Monday, August 15, 2011

Book Nook - Extreme Exposure

It's focus on photography week!  And this week's Book Nook book is a timely choice, giving the reader all they need to take their shots to the next level.

Extreme Exposure: Pushing the Limits of Aperture and Shutter Speed for High-Impact Photography written by David Nightingale.  If you love photography, then you should check out this book: it goes over all the elements of exposure.  And once you understand what your aperture can do and the results of different shutter speeds, then you can really tweak your photos - in some cases, to the extreme.

The book starts off with the basics about exposure: the equipment that you need (besides your camera), how to read a histogram, ISO and exposure value.  The author then explains depth of field and how you can control it by choosing the aperture.  And then shutter and how you can drastically change the look of your photos by your choice of shutter.  Excellent photo examples are given and the author shares which camera body, lens, f-stop, shutter and ISO was used for each example (which I love - that information always helps me really understand the photo).

There are informative chapters on ultra-long shutter speeds (like in night photography and shooting fireworks), ultra-short shutter speeds (like for panning), ultra-wide apertures (to get shallow depth of field - this chapter also has some good info on extreme lenses, such as tilt and shift lenses and the lensbaby) and ultra-small apertures (when you want everything in focus - also this chapter has some information about focus stacking).  Within some of these chapters are sections on doing some really extreme shots, like painting with light.  There is a lot of inspiration in this book, and for me, it really got me excited to try some of these extreme photos that I've never thought to try.  This would be a great book for someone in a photography-rut - surely, the images and techniques shown will serve to inspire!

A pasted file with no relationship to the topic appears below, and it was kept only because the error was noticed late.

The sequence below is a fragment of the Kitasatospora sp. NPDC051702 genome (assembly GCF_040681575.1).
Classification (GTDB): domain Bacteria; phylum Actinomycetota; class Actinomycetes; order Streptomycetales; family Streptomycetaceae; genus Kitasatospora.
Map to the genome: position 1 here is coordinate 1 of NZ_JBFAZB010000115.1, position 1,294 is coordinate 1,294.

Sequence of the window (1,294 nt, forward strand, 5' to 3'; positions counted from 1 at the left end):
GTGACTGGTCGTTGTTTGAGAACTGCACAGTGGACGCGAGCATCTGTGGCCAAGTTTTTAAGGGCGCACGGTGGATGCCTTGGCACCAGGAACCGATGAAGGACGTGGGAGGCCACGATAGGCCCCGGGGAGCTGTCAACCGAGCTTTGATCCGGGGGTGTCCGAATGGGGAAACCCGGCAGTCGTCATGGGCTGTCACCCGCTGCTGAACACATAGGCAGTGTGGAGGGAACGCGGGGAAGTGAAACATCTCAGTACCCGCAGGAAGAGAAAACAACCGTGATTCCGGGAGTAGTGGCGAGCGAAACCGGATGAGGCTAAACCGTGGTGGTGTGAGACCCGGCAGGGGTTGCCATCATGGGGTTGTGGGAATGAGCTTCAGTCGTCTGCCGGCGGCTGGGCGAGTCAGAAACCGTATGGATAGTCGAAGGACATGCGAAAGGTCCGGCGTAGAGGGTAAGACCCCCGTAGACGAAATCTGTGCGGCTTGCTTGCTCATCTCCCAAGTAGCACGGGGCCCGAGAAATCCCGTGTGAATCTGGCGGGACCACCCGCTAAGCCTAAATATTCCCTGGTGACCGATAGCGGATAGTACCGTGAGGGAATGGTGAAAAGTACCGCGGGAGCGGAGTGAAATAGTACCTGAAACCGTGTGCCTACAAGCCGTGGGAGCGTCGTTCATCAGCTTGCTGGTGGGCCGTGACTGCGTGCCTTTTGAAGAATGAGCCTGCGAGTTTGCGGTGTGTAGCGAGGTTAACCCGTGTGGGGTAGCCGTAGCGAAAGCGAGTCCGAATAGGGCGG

Of course, getting out of auto-mode and going full manual is the best way to go - learn by experience, and before you know it, you'll be a pro at exposure.  However, this is a great book to guide photographers along, whether you are an amateur or a pro.  Just trying out some of these techniques, that push us a bit out of our comfort zone, will only make us better photographers.  And there will be some pretty cool images to show for the attempt, too!


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